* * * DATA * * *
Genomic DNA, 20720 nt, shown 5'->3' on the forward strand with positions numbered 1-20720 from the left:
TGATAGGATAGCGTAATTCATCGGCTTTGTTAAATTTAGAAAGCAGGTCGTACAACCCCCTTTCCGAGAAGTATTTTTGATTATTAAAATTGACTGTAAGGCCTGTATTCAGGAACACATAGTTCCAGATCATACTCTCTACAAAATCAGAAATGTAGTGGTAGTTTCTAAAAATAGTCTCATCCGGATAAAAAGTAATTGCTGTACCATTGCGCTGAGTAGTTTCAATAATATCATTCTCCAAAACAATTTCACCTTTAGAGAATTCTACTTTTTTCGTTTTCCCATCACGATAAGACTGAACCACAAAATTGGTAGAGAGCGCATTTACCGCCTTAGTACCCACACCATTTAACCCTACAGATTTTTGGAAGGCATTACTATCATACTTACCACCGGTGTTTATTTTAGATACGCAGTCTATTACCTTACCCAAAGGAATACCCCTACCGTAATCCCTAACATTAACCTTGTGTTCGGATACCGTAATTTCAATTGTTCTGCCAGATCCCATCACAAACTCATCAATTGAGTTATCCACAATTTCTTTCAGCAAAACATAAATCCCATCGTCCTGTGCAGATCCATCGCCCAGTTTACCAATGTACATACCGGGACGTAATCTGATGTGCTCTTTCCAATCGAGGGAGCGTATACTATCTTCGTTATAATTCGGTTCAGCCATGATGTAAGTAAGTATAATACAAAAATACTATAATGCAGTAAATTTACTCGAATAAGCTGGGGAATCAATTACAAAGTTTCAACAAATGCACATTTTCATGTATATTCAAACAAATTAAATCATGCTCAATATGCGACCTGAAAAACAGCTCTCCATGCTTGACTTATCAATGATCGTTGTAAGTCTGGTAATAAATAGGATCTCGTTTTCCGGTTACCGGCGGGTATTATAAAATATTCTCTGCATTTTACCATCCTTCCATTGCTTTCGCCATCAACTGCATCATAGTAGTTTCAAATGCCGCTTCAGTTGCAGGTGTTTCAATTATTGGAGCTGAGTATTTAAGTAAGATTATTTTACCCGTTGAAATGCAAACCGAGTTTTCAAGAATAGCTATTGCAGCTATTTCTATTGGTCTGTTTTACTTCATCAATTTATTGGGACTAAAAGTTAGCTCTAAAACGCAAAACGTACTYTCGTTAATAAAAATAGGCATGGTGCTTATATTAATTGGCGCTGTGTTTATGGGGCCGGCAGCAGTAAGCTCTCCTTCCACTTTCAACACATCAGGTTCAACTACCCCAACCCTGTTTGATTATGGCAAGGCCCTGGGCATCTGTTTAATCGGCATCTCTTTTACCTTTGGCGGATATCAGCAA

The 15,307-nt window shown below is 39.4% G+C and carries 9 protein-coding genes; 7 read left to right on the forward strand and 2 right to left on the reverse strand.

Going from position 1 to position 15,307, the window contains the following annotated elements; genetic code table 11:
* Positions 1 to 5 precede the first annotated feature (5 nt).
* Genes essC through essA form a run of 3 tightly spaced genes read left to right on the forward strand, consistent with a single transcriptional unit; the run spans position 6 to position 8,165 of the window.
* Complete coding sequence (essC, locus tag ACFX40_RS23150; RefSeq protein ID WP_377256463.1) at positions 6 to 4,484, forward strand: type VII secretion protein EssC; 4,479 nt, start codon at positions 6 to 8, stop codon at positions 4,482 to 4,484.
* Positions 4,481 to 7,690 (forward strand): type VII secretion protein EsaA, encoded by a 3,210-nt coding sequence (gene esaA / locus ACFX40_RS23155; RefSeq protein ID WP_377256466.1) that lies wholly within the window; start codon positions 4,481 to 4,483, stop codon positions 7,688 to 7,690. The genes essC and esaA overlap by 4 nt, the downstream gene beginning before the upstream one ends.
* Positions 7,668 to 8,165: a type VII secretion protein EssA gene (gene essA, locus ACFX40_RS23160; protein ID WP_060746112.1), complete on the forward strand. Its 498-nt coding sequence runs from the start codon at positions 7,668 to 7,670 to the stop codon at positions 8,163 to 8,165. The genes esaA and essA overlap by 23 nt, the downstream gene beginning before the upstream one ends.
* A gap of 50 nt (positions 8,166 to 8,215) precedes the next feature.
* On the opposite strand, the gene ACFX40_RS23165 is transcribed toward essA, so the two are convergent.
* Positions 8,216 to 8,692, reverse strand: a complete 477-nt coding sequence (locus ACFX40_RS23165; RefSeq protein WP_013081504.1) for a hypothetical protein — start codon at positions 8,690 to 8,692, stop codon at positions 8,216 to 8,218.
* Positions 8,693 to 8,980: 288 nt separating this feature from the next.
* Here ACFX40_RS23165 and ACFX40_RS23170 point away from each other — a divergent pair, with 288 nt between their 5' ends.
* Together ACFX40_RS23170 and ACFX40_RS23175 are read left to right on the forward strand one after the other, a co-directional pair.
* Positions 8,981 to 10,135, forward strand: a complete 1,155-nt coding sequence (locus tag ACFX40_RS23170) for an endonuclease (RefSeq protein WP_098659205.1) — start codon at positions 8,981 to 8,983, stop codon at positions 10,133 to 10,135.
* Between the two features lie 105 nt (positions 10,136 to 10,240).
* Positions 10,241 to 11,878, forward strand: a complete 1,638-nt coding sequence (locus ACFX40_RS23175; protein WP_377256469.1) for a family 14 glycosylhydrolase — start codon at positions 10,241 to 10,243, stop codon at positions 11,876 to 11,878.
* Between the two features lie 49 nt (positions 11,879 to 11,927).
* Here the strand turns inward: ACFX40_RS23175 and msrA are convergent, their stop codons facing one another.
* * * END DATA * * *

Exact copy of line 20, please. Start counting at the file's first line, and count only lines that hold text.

* Here the strand turns inward: ACFX40_RS23175 and msrA are convergent, their stop codons facing one another.